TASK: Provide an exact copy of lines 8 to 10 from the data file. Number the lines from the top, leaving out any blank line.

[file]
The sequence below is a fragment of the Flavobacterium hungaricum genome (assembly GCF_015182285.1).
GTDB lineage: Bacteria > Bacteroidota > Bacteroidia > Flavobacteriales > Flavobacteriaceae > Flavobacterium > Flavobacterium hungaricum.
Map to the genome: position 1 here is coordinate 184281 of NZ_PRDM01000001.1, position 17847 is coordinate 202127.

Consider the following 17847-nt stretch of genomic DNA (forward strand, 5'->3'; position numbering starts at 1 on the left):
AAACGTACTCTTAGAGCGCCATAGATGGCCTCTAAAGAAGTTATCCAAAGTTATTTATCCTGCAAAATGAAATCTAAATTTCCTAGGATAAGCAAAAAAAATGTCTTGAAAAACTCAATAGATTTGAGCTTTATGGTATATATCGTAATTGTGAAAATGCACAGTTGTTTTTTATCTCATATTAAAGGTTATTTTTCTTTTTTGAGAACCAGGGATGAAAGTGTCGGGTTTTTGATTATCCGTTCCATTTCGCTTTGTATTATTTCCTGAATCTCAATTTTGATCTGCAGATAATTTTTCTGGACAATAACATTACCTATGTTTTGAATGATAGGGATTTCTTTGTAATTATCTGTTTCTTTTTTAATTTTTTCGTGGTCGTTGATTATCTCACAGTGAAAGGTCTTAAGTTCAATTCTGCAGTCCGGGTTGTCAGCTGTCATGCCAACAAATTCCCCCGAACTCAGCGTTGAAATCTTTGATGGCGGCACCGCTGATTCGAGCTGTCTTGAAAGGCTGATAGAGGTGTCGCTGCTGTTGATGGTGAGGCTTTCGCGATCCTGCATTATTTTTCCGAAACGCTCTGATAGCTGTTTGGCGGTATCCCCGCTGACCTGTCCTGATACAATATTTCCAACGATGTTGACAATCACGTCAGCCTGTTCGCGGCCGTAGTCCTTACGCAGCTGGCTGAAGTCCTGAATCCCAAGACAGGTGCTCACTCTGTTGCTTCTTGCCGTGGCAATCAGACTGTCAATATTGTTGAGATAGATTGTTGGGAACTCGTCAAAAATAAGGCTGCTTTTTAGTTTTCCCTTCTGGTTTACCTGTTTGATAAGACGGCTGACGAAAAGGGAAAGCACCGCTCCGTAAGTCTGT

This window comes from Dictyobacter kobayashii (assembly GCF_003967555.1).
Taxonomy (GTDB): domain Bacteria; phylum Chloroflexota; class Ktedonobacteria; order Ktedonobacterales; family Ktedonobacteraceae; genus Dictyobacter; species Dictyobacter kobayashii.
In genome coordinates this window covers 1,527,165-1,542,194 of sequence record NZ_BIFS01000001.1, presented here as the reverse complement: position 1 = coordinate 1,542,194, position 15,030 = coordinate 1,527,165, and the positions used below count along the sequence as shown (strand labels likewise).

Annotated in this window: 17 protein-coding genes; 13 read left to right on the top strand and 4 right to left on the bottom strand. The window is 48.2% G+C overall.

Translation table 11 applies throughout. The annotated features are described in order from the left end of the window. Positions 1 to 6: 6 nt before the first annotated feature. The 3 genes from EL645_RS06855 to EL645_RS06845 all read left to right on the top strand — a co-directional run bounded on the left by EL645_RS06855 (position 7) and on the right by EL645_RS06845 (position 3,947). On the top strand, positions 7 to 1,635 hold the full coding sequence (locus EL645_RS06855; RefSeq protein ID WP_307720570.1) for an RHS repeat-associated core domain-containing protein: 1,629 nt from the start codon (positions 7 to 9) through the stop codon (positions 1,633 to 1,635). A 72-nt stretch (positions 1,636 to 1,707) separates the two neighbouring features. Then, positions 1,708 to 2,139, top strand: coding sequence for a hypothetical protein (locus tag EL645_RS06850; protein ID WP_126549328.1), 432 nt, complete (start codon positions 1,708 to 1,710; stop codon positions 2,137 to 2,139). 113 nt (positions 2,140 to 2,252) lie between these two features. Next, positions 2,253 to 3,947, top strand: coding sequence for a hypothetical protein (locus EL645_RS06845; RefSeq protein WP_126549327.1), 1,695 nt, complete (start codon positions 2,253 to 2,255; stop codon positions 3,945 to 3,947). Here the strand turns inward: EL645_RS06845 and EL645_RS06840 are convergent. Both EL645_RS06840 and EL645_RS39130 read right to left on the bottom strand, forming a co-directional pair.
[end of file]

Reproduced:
In genome coordinates this window covers 1,527,165-1,542,194 of sequence record NZ_BIFS01000001.1, presented here as the reverse complement: position 1 = coordinate 1,542,194, position 15,030 = coordinate 1,527,165, and the positions used below count along the sequence as shown (strand labels likewise).

Annotated in this window: 17 protein-coding genes; 13 read left to right on the top strand and 4 right to left on the bottom strand. The window is 48.2% G+C overall.

Translation table 11 applies throughout. The annotated features are described in order from the left end of the window. Positions 1 to 6: 6 nt before the first annotated feature. The 3 genes from EL645_RS06855 to EL645_RS06845 all read left to right on the top strand — a co-directional run bounded on the left by EL645_RS06855 (position 7) and on the right by EL645_RS06845 (position 3,947). On the top strand, positions 7 to 1,635 hold the full coding sequence (locus EL645_RS06855; RefSeq protein ID WP_307720570.1) for an RHS repeat-associated core domain-containing protein: 1,629 nt from the start codon (positions 7 to 9) through the stop codon (positions 1,633 to 1,635). A 72-nt stretch (positions 1,636 to 1,707) separates the two neighbouring features. Then, positions 1,708 to 2,139, top strand: coding sequence for a hypothetical protein (locus tag EL645_RS06850; protein ID WP_126549328.1), 432 nt, complete (start codon positions 1,708 to 1,710; stop codon positions 2,137 to 2,139). 113 nt (positions 2,140 to 2,252) lie between these two features. Next, positions 2,253 to 3,947, top strand: coding sequence for a hypothetical protein (locus EL645_RS06845; RefSeq protein WP_126549327.1), 1,695 nt, complete (start codon positions 2,253 to 2,255; stop codon positions 3,945 to 3,947). Here the strand turns inward: EL645_RS06845 and EL645_RS06840 are convergent. Both EL645_RS06840 and EL645_RS39130 read right to left on the bottom strand, forming a co-directional pair.